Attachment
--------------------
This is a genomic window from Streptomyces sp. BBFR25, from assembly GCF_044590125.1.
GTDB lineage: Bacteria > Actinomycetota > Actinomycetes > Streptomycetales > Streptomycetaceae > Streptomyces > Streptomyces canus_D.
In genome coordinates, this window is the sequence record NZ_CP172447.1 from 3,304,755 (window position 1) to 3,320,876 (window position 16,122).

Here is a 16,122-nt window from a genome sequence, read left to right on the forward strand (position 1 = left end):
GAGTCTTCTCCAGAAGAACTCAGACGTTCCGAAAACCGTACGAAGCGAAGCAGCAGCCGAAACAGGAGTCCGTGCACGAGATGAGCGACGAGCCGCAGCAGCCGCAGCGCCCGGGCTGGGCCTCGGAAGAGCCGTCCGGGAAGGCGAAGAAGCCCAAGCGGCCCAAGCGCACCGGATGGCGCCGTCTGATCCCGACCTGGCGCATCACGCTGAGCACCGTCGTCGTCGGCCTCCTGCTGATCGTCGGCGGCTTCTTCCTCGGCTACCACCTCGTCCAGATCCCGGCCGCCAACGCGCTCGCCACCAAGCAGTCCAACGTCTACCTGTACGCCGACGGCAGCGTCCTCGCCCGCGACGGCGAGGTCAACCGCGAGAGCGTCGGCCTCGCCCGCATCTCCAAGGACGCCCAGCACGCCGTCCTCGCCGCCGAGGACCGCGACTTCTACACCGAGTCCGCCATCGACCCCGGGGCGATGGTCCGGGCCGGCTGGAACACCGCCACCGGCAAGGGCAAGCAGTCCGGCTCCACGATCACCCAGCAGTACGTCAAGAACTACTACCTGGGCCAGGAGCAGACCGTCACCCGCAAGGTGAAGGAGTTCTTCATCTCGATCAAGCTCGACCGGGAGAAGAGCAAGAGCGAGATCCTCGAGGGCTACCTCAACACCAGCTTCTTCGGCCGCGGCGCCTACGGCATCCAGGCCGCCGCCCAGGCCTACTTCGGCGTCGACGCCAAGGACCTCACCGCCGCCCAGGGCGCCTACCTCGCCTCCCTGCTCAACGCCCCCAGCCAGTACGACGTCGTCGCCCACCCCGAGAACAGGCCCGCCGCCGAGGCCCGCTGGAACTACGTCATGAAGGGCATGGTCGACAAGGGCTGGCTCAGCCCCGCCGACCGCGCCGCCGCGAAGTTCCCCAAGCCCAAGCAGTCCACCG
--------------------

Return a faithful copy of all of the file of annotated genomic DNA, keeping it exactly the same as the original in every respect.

This is a genomic window from Streptomyces sp. BBFR25, from assembly GCF_044590125.1.
GTDB lineage: Bacteria > Actinomycetota > Actinomycetes > Streptomycetales > Streptomycetaceae > Streptomyces > Streptomyces canus_D.
In genome coordinates, this window is the sequence record NZ_CP172447.1 from 3,304,755 (window position 1) to 3,320,876 (window position 16,122).

Here is a 16,122-nt window from a genome sequence, read left to right on the forward strand (position 1 = left end):
GAGTCTTCTCCAGAAGAACTCAGACGTTCCGAAAACCGTACGAAGCGAAGCAGCAGCCGAAACAGGAGTCCGTGCACGAGATGAGCGACGAGCCGCAGCAGCCGCAGCGCCCGGGCTGGGCCTCGGAAGAGCCGTCCGGGAAGGCGAAGAAGCCCAAGCGGCCCAAGCGCACCGGATGGCGCCGTCTGATCCCGACCTGGCGCATCACGCTGAGCACCGTCGTCGTCGGCCTCCTGCTGATCGTCGGCGGCTTCTTCCTCGGCTACCACCTCGTCCAGATCCCGGCCGCCAACGCGCTCGCCACCAAGCAGTCCAACGTCTACCTGTACGCCGACGGCAGCGTCCTCGCCCGCGACGGCGAGGTCAACCGCGAGAGCGTCGGCCTCGCCCGCATCTCCAAGGACGCCCAGCACGCCGTCCTCGCCGCCGAGGACCGCGACTTCTACACCGAGTCCGCCATCGACCCCGGGGCGATGGTCCGGGCCGGCTGGAACACCGCCACCGGCAAGGGCAAGCAGTCCGGCTCCACGATCACCCAGCAGTACGTCAAGAACTACTACCTGGGCCAGGAGCAGACCGTCACCCGCAAGGTGAAGGAGTTCTTCATCTCGATCAAGCTCGACCGGGAGAAGAGCAAGAGCGAGATCCTCGAGGGCTACCTCAACACCAGCTTCTTCGGCCGCGGCGCCTACGGCATCCAGGCCGCCGCCCAGGCCTACTTCGGCGTCGACGCCAAGGACCTCACCGCCGCCCAGGGCGCCTACCTCGCCTCCCTGCTCAACGCCCCCAGCCAGTACGACGTCGTCGCCCACCCCGAGAACAGGCCCGCCGCCGAGGCCCGCTGGAACTACGTCATGAAGGGCATGGTCGACAAGGGCTGGCTCAGCCCCGCCGACCGCGCCGCCGCGAAGTTCCCCAAGCCCAAGCAGTCCACCG